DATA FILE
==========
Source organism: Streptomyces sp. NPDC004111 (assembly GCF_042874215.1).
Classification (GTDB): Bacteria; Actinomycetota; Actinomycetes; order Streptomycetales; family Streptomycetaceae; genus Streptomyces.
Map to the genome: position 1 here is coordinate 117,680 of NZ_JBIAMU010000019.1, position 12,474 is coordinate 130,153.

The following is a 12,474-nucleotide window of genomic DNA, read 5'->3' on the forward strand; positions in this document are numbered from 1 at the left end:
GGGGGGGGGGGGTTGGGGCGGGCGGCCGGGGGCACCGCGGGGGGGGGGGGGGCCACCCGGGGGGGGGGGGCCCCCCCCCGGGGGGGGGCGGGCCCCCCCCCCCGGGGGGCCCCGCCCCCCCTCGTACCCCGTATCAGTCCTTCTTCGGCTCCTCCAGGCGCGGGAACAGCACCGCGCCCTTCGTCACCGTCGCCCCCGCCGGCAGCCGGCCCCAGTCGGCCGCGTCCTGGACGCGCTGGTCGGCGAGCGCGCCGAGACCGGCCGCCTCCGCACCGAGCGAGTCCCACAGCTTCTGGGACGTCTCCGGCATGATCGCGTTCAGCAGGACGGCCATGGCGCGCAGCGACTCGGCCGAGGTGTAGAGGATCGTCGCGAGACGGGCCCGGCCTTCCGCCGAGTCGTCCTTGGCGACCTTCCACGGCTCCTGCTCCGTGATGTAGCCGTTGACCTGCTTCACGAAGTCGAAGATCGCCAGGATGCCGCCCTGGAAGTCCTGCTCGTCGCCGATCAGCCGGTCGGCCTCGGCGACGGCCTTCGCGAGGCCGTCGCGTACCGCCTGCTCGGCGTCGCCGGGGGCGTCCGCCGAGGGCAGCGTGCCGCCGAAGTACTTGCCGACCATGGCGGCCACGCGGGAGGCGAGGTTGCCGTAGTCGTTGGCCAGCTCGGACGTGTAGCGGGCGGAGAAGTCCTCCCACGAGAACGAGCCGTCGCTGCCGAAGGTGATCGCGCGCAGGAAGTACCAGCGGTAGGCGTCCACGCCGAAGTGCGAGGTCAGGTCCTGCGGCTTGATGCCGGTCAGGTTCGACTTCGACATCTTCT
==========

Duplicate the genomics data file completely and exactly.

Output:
Source organism: Streptomyces sp. NPDC004111 (assembly GCF_042874215.1).
Classification (GTDB): Bacteria; Actinomycetota; Actinomycetes; order Streptomycetales; family Streptomycetaceae; genus Streptomyces.
Map to the genome: position 1 here is coordinate 117,680 of NZ_JBIAMU010000019.1, position 12,474 is coordinate 130,153.

The following is a 12,474-nucleotide window of genomic DNA, read 5'->3' on the forward strand; positions in this document are numbered from 1 at the left end:
GGGGGGGGGGGGTTGGGGCGGGCGGCCGGGGGCACCGCGGGGGGGGGGGGGGCCACCCGGGGGGGGGGGGCCCCCCCCCGGGGGGGGGCGGGCCCCCCCCCCCGGGGGGCCCCGCCCCCCCTCGTACCCCGTATCAGTCCTTCTTCGGCTCCTCCAGGCGCGGGAACAGCACCGCGCCCTTCGTCACCGTCGCCCCCGCCGGCAGCCGGCCCCAGTCGGCCGCGTCCTGGACGCGCTGGTCGGCGAGCGCGCCGAGACCGGCCGCCTCCGCACCGAGCGAGTCCCACAGCTTCTGGGACGTCTCCGGCATGATCGCGTTCAGCAGGACGGCCATGGCGCGCAGCGACTCGGCCGAGGTGTAGAGGATCGTCGCGAGACGGGCCCGGCCTTCCGCCGAGTCGTCCTTGGCGACCTTCCACGGCTCCTGCTCCGTGATGTAGCCGTTGACCTGCTTCACGAAGTCGAAGATCGCCAGGATGCCGCCCTGGAAGTCCTGCTCGTCGCCGATCAGCCGGTCGGCCTCGGCGACGGCCTTCGCGAGGCCGTCGCGTACCGCCTGCTCGGCGTCGCCGGGGGCGTCCGCCGAGGGCAGCGTGCCGCCGAAGTACTTGCCGACCATGGCGGCCACGCGGGAGGCGAGGTTGCCGTAGTCGTTGGCCAGCTCGGACGTGTAGCGGGCGGAGAAGTCCTCCCACGAGAACGAGCCGTCGCTGCCGAAGGTGATCGCGCGCAGGAAGTACCAGCGGTAGGCGTCCACGCCGAAGTGCGAGGTCAGGTCCTGCGGCTTGATGCCGGTCAGGTTCGACTTCGACATCTTCT